On third and 3 from the UF 32-yard line, Shaw finally found his touch and connected with Bruce Ellington, who had gotten behind Florida defensive back Brian Poole in the end zone.
The touchdown cut the Gators’ lead to 14-13 with 10:23 remaining in the third quarter while also jumpstarting the Gamecocks’ offense.
“We gave up some plays that we shouldn’t have,” safety Cody Riggs said. “Lost our focus, I think. We should have won the game for the offense. They put us in a good position early in the game. We were up eight points, but we didn’t come through for them.”
UF’s defense bent several more times in the second half, but it never broke.
The Gators held the Gamecocks to a pair of field goals late in the fourth quarter, but their productive first-half offense was replaced by the punchless unit that has come to be expected.
The biggest blow came from South Carolina tailback Shon Carson, who led the Gamecocks in rushing despite playing behind Davis, the team’s featured back.
On first and 15 from the USC 5-yard line, Carson ripped off a 58-yard run up the middle of the field to move the Gamecocks into Gators territory.
Seven plays later, South Carolina took its first lead of the game on a 22-yard field goal by Elliott Fry.
Fry, who made four field goals in the game, tacked on three more points with 2:16 remaining in the fourth quarter to extend South Carolina’s lead to 19-14.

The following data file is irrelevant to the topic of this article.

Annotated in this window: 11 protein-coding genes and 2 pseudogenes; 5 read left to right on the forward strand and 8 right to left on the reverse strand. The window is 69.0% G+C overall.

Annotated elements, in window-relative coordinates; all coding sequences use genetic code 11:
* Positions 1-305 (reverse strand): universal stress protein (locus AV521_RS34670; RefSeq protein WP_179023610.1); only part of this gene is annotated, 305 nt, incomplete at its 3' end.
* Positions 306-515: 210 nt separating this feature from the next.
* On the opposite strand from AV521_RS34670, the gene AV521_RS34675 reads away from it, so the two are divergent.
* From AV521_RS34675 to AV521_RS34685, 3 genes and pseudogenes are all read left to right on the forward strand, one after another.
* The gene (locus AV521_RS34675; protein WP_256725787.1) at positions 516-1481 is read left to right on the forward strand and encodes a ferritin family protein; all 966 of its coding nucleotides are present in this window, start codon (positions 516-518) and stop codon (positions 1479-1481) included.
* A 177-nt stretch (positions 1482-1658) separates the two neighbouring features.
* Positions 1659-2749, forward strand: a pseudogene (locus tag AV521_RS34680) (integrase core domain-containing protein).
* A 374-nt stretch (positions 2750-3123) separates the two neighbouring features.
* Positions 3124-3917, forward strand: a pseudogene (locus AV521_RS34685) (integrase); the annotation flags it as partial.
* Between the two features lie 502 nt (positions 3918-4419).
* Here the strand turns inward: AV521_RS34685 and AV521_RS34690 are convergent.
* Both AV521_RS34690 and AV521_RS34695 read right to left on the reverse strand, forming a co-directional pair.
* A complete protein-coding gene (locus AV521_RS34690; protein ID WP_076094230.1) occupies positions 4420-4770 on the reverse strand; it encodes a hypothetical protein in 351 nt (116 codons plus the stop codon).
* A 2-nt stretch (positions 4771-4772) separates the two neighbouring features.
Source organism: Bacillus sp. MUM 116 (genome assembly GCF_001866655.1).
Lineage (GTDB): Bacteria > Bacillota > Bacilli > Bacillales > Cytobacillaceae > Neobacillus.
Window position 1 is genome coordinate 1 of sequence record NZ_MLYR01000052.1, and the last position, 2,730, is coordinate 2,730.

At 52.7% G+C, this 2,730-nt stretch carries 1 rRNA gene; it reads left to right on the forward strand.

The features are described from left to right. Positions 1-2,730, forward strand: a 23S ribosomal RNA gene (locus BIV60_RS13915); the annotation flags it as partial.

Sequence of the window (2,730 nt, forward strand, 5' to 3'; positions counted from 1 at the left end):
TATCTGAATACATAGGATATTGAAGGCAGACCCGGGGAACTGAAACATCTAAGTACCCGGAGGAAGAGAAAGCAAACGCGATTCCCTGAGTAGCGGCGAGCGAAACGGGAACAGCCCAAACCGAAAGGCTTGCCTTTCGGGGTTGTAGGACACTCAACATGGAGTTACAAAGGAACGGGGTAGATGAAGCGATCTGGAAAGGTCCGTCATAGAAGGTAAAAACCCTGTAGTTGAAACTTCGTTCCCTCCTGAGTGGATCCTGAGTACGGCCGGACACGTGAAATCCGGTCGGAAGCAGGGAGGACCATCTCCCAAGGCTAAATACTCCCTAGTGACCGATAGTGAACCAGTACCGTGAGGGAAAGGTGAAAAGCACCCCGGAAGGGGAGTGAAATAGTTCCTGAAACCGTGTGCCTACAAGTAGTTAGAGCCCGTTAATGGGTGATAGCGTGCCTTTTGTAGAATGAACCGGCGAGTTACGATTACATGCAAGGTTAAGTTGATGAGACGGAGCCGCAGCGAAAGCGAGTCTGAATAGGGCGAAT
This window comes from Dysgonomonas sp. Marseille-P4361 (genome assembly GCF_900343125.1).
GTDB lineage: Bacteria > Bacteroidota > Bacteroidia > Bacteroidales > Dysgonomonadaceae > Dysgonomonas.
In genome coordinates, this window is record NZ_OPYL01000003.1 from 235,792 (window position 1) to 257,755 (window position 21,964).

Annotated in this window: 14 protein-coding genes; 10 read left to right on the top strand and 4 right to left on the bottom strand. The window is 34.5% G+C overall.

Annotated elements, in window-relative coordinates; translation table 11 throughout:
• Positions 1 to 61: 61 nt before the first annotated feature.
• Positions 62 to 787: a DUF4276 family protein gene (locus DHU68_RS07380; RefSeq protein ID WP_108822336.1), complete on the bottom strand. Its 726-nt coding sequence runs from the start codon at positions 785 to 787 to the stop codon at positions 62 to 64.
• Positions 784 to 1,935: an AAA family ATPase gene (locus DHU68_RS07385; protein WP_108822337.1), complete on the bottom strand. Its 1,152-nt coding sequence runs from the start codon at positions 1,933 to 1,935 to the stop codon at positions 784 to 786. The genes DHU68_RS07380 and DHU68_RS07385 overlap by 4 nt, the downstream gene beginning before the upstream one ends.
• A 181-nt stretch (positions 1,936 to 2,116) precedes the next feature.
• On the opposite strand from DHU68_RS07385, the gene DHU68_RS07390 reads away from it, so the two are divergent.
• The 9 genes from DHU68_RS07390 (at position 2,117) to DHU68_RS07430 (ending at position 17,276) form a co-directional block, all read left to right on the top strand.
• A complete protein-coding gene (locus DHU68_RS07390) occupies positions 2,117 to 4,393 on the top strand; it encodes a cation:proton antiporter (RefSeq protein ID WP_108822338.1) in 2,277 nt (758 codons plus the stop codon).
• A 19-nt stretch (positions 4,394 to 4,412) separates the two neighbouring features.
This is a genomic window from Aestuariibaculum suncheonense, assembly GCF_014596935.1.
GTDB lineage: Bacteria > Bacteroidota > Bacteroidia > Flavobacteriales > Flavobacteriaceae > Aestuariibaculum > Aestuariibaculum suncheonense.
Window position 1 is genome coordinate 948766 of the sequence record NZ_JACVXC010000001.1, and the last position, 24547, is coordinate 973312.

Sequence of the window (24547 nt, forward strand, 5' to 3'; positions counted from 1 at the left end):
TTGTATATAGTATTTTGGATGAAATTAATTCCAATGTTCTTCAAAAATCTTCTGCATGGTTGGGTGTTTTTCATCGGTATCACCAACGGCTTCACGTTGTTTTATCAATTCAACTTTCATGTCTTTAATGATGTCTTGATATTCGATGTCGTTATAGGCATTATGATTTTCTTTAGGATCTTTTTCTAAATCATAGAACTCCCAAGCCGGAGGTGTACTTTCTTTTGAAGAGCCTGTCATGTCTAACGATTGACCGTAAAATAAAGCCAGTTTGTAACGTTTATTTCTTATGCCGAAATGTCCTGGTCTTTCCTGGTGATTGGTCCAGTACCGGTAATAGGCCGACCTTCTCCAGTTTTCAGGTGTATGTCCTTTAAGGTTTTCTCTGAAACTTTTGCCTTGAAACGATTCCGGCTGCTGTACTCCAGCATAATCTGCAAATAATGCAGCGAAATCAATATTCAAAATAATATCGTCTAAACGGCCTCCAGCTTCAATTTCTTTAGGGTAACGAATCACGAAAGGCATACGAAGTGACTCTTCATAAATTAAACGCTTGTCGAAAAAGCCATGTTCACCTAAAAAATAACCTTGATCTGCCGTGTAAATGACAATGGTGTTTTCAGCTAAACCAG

Forced to make a play in the waning minutes, Mornhinweg threw an interception on the ensuing drive to eliminate any chance at a comeback.
He finished the game 10-of-13 passing for 107 yards with no touchdowns and the one interception in his debut.
“Somehow it worked out again,” South Carolina coach Steve Spurrier said. “First half, they had us a little bit on our heels, but our guys got tougher in the second half and shut Florida down pretty good.”
Despite suffering their fifth straight loss for the first time since 1979 — a year Florida went 0-10-1, its most recent losing season — the Gators showed the type of fight Muschamp hoped to see. UF’s third-year coach was satisfied with the resolve of his players given the current circumstances the team faces.
Florida opened the game with its seventh different starting offensive line combination of the season, was missing 10 players who are out for the year and did not have cornerback Marcus Roberson, who became the seventh Gator to be suspended at some point this season when he violated team rules this week.
The setbacks have turned the team from a national-title contender to an afterthought. But with a long-term view in mind, Muschamp supported his players.
“Guys, it’s not excuses. It’s real,” Muschamp said. “It really is. You can say what you want to say and write whatever the hell you want to write, but it’s real. It’s frustrating.
“It’s frustrating for that locker room. To hell with me. I worry about the kids. These kids fought their butts off. There’s a lot of negativity out there, and some of our fans need to get a grip. They really do. We have a bunch of kids in that locker room fighting their butt off.”
Follow Phillip Heilman on Twitter @phillip_heilman.